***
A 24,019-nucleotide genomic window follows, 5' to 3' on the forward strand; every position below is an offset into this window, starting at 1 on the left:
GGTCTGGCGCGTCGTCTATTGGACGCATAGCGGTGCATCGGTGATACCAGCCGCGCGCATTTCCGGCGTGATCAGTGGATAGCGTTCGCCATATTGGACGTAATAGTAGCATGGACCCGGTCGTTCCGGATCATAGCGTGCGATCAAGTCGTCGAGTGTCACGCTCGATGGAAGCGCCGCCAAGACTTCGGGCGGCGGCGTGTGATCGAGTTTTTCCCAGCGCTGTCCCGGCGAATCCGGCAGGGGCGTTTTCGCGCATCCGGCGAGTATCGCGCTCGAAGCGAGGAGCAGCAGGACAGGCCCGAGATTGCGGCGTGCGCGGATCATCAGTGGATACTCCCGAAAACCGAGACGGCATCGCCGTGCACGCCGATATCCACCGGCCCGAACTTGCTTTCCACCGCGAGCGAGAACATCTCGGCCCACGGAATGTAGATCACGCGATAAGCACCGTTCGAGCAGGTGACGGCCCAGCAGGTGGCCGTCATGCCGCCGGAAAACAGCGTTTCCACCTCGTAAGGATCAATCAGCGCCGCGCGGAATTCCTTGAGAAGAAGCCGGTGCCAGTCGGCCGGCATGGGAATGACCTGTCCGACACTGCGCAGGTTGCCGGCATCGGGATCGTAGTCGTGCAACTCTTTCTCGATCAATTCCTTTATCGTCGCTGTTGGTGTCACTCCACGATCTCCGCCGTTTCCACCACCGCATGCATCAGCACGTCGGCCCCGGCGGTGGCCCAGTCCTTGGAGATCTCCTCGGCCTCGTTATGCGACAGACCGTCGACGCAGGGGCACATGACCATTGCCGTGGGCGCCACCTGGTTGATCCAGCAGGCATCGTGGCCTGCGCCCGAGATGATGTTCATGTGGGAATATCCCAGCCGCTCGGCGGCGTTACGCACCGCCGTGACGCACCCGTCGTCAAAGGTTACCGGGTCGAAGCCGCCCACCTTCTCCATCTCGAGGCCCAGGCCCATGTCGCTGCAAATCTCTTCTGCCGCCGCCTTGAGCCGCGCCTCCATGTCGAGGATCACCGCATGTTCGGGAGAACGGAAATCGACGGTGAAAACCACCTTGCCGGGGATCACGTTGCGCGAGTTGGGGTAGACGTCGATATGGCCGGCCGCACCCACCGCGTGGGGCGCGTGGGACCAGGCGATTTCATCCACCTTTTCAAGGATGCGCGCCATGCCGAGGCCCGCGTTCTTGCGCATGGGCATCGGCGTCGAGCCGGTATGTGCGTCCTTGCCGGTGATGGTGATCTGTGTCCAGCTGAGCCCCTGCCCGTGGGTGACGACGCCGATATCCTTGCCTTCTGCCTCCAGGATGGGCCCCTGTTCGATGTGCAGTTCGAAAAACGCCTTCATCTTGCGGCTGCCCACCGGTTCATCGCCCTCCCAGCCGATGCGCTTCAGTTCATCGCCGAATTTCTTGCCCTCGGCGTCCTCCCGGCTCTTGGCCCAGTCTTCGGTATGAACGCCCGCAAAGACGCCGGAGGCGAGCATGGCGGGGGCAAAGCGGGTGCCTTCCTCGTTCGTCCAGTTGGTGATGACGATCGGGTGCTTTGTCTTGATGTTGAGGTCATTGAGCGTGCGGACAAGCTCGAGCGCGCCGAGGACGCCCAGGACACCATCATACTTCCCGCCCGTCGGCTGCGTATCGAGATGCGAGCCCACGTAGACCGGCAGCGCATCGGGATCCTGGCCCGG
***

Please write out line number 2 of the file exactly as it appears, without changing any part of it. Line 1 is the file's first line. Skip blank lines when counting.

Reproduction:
GGTCTGGCGCGTCGTCTATTGGACGCATAGCGGTGCATCGGTGATACCAGCCGCGCGCATTTCCGGCGTGATCAGTGGATAGCGTTCGCCATATTGGACGTAATAGTAGCATGGACCCGGTCGTTCCGGATCATAGCGTGCGATCAAGTCGTCGAGTGTCACGCTCGATGGAAGCGCCGCCAAGACTTCGGGCGGCGGCGTGTGATCGAGTTTTTCCCAGCGCTGTCCCGGCGAATCCGGCAGGGGCGTTTTCGCGCATCCGGCGAGTATCGCGCTCGAAGCGAGGAGCAGCAGGACAGGCCCGAGATTGCGGCGTGCGCGGATCATCAGTGGATACTCCCGAAAACCGAGACGGCATCGCCGTGCACGCCGATATCCACCGGCCCGAACTTGCTTTCCACCGCGAGCGAGAACATCTCGGCCCACGGAATGTAGATCACGCGATAAGCACCGTTCGAGCAGGTGACGGCCCAGCAGGTGGCCGTCATGCCGCCGGAAAACAGCGTTTCCACCTCGTAAGGATCAATCAGCGCCGCGCGGAATTCCTTGAGAAGAAGCCGGTGCCAGTCGGCCGGCATGGGAATGACCTGTCCGACACTGCGCAGGTTGCCGGCATCGGGATCGTAGTCGTGCAACTCTTTCTCGATCAATTCCTTTATCGTCGCTGTTGGTGTCACTCCACGATCTCCGCCGTTTCCACCACCGCATGCATCAGCACGTCGGCCCCGGCGGTGGCCCAGTCCTTGGAGATCTCCTCGGCCTCGTTATGCGACAGACCGTCGACGCAGGGGCACATGACCATTGCCGTGGGCGCCACCTGGTTGATCCAGCAGGCATCGTGGCCTGCGCCCGAGATGATGTTCATGTGGGAATATCCCAGCCGCTCGGCGGCGTTACGCACCGCCGTGACGCACCCGTCGTCAAAGGTTACCGGGTCGAAGCCGCCCACCTTCTCCATCTCGAGGCCCAGGCCCATGTCGCTGCAAATCTCTTCTGCCGCCGCCTTGAGCCGCGCCTCCATGTCGAGGATCACCGCATGTTCGGGAGAACGGAAATCGACGGTGAAAACCACCTTGCCGGGGATCACGTTGCGCGAGTTGGGGTAGACGTCGATATGGCCGGCCGCACCCACCGCGTGGGGCGCGTGGGACCAGGCGATTTCATCCACCTTTTCAAGGATGCGCGCCATGCCGAGGCCCGCGTTCTTGCGCATGGGCATCGGCGTCGAGCCGGTATGTGCGTCCTTGCCGGTGATGGTGATCTGTGTCCAGCTGAGCCCCTGCCCGTGGGTGACGACGCCGATATCCTTGCCTTCTGCCTCCAGGATGGGCCCCTGTTCGATGTGCAGTTCGAAAAACGCCTTCATCTTGCGGCTGCCCACCGGTTCATCGCCCTCCCAGCCGATGCGCTTCAGTTCATCGCCGAATTTCTTGCCCTCGGCGTCCTCCCGGCTCTTGGCCCAGTCTTCGGTATGAACGCCCGCAAAGACGCCGGAGGCGAGCATGGCGGGGGCAAAGCGGGTGCCTTCCTCGTTCGTCCAGTTGGTGATGACGATCGGGTGCTTTGTCTTGATGTTGAGGTCATTGAGCGTGCGGACAAGCTCGAGCGCGCCGAGGACGCCCAGGACACCATCATACTTCCCGCCCGTCGGCTGCGTATCGAGATGCGAGCCCACGTAGACCGGCAGCGCATCGGGATCCTGGCCCGG